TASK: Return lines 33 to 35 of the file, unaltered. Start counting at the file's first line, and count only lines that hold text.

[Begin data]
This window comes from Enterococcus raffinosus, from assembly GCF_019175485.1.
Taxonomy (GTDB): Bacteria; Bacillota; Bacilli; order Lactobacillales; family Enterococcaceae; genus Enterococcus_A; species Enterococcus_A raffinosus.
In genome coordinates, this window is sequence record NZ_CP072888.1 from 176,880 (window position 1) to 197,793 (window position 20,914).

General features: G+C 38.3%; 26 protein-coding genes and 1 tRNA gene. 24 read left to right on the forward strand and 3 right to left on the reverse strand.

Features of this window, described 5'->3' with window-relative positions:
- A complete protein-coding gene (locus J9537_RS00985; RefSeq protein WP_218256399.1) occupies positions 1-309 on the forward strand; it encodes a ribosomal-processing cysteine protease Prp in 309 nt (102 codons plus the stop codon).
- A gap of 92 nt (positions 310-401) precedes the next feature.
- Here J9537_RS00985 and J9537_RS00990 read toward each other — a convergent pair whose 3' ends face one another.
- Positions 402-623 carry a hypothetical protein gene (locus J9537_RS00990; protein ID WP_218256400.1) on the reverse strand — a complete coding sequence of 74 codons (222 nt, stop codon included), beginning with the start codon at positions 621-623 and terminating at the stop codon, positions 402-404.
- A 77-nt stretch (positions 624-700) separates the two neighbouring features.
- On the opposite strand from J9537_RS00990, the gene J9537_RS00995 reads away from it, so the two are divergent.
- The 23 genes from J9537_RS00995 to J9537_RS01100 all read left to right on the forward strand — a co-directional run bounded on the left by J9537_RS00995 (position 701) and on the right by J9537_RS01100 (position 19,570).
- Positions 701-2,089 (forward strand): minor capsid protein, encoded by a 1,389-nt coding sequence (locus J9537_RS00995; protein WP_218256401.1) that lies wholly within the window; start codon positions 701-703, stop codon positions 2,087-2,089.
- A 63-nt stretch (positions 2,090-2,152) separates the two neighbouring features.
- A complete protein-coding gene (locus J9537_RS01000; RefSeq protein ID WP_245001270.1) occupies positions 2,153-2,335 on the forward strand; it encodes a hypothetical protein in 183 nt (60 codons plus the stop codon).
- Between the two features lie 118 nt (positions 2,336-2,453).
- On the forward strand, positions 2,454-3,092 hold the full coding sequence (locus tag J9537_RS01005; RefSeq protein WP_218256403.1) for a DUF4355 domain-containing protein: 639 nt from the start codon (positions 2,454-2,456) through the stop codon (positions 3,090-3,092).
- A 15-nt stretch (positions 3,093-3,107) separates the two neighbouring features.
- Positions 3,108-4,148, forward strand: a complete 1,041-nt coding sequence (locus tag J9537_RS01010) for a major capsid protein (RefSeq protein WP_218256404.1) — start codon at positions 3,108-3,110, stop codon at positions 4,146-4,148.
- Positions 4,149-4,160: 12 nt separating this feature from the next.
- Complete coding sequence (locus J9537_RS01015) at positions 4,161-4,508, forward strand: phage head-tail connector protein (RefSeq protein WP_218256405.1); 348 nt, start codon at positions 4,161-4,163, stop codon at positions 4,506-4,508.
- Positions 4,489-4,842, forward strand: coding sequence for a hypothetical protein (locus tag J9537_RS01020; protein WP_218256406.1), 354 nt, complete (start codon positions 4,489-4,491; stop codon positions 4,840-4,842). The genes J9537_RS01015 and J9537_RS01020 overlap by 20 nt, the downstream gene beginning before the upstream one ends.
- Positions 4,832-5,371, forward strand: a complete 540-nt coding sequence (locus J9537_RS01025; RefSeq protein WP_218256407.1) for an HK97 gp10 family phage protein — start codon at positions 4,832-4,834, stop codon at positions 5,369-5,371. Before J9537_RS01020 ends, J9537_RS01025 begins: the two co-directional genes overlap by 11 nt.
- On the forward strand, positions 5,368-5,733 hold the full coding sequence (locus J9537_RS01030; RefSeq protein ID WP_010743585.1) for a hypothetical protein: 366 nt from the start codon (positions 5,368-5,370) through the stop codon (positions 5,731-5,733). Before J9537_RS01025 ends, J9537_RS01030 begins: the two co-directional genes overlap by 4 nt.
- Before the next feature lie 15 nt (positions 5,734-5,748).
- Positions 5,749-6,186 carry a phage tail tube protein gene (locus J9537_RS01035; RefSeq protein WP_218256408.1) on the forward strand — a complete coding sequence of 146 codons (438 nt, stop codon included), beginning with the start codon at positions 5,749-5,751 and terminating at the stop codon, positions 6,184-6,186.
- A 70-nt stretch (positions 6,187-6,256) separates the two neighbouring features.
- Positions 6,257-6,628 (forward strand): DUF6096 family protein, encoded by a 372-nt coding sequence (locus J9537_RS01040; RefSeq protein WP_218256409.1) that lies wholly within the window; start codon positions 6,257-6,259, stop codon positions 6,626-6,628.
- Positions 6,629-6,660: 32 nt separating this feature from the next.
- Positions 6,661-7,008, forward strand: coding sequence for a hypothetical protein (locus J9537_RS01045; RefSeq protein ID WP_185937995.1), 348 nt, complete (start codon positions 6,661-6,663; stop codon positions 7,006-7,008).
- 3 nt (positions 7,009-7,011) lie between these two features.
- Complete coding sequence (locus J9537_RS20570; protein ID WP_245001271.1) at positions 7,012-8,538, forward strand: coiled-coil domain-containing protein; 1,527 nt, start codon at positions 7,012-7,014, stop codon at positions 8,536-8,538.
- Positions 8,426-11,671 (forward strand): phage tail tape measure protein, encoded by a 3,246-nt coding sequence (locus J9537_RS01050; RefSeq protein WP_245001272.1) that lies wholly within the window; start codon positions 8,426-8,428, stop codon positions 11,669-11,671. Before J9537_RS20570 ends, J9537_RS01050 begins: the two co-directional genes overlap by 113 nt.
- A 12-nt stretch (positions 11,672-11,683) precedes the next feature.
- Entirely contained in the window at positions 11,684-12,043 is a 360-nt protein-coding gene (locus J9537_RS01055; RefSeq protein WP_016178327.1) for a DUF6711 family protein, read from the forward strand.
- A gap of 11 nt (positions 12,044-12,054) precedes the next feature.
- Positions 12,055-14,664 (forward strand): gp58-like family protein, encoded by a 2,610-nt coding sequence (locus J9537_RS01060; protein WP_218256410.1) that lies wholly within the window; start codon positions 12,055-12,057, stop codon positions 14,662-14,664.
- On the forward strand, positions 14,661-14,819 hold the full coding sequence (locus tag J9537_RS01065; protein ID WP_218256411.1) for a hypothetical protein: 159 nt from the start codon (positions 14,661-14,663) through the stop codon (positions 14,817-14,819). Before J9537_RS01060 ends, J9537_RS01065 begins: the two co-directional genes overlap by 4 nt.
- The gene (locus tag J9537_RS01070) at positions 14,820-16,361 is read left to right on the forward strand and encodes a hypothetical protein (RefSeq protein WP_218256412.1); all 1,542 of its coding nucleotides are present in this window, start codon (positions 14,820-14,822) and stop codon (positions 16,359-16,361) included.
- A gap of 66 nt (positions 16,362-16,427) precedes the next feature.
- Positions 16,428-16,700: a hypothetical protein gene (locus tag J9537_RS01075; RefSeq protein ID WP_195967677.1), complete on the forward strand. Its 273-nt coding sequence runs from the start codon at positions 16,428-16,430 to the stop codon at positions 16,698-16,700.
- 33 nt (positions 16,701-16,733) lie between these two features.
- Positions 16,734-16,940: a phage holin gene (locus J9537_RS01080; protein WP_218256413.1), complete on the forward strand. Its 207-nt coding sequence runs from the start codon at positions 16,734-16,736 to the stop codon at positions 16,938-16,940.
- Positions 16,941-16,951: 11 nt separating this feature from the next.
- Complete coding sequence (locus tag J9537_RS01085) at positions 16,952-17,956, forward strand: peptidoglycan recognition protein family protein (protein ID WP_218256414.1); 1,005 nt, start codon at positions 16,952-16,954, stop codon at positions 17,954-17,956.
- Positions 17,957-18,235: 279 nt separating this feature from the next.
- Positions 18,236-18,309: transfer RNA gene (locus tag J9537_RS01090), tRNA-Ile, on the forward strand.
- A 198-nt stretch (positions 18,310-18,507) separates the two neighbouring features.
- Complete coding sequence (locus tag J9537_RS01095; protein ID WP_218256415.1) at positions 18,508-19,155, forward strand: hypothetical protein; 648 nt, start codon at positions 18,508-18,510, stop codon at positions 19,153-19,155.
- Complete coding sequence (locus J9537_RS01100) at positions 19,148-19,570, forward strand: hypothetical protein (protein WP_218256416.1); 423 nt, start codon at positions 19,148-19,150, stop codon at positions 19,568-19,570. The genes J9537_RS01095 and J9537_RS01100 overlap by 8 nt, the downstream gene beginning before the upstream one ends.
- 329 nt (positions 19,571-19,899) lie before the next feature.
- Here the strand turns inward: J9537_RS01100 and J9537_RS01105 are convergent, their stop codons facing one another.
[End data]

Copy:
- Positions 8,426-11,671 (forward strand): phage tail tape measure protein, encoded by a 3,246-nt coding sequence (locus J9537_RS01050; RefSeq protein WP_245001272.1) that lies wholly within the window; start codon positions 8,426-8,428, stop codon positions 11,669-11,671. Before J9537_RS20570 ends, J9537_RS01050 begins: the two co-directional genes overlap by 113 nt.
- A 12-nt stretch (positions 11,672-11,683) precedes the next feature.
- Entirely contained in the window at positions 11,684-12,043 is a 360-nt protein-coding gene (locus J9537_RS01055; RefSeq protein WP_016178327.1) for a DUF6711 family protein, read from the forward strand.